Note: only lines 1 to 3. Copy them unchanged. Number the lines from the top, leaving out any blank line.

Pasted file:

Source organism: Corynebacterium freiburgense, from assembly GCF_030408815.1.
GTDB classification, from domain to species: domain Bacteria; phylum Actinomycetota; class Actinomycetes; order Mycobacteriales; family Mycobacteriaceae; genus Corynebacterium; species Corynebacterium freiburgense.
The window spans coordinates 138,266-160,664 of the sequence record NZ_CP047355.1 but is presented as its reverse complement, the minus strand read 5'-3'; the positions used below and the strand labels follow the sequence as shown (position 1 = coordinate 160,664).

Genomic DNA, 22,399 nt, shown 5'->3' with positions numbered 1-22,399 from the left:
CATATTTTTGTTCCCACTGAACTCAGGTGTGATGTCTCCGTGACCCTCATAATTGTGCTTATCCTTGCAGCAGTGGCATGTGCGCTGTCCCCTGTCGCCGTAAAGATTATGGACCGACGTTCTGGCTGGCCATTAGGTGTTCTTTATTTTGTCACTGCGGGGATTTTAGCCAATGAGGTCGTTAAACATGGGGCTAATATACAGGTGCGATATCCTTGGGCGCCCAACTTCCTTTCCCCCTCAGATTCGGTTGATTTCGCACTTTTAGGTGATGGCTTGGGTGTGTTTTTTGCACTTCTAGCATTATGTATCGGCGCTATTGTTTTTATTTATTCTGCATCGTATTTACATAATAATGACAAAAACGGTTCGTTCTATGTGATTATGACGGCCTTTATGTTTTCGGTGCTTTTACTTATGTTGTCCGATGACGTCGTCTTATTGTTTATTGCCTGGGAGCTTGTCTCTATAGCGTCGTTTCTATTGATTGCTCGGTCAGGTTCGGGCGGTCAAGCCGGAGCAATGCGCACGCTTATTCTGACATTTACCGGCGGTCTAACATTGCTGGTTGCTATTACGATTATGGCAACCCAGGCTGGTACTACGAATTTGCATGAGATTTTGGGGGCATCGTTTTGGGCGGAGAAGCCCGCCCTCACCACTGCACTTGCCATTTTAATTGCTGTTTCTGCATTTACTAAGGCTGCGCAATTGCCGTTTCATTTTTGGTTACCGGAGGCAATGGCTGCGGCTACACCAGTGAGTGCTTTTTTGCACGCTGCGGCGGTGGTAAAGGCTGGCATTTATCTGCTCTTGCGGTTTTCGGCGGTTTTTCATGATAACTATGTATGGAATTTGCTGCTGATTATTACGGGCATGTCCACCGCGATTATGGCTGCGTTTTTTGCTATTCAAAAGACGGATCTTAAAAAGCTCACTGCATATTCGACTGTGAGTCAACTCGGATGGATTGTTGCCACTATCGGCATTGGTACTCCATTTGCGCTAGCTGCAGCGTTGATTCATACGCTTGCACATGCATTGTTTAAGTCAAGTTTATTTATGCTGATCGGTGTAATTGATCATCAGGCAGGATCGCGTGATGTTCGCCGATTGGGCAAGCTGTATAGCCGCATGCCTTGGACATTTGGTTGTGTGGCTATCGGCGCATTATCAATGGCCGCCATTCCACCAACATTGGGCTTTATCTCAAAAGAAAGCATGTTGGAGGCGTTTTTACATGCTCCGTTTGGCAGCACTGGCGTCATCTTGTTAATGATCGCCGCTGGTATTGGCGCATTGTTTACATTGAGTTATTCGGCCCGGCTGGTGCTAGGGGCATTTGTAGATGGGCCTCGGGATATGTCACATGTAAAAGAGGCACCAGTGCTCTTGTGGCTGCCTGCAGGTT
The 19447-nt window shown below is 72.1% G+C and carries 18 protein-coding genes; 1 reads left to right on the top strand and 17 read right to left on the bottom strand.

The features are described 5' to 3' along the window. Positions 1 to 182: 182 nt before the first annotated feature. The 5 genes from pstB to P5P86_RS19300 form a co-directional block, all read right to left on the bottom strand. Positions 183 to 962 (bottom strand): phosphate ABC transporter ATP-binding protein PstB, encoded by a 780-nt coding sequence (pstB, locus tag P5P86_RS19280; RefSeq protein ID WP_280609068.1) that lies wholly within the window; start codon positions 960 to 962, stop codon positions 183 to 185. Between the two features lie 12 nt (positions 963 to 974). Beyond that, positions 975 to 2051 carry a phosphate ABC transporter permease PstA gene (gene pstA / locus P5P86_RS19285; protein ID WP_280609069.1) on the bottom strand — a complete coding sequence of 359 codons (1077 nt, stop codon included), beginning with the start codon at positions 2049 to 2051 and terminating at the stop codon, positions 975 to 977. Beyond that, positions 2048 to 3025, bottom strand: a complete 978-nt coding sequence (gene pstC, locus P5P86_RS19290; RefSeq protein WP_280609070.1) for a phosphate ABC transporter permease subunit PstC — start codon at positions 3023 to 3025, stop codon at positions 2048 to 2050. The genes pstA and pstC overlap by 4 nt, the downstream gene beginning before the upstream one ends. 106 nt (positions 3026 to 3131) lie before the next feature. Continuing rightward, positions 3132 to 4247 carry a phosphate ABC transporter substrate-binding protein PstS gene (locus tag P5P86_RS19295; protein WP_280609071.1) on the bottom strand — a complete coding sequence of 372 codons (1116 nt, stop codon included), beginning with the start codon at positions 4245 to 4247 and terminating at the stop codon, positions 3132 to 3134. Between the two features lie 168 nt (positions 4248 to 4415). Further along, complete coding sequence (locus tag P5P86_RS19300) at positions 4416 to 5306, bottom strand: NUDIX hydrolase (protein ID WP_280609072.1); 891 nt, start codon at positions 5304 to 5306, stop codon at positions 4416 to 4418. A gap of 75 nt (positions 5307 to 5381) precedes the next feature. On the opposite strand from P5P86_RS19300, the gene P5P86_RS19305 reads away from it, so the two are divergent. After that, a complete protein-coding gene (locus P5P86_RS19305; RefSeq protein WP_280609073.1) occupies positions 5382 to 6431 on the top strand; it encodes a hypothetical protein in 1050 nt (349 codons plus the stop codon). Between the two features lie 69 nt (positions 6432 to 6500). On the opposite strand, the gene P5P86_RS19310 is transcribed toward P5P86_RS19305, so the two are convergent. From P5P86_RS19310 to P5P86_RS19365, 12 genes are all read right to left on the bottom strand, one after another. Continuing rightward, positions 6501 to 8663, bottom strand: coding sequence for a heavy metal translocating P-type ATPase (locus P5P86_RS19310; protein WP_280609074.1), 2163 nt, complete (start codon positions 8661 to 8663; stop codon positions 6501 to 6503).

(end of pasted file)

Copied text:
Source organism: Corynebacterium freiburgense, from assembly GCF_030408815.1.
GTDB classification, from domain to species: domain Bacteria; phylum Actinomycetota; class Actinomycetes; order Mycobacteriales; family Mycobacteriaceae; genus Corynebacterium; species Corynebacterium freiburgense.
The window spans coordinates 138,266-160,664 of the sequence record NZ_CP047355.1 but is presented as its reverse complement, the minus strand read 5'-3'; the positions used below and the strand labels follow the sequence as shown (position 1 = coordinate 160,664).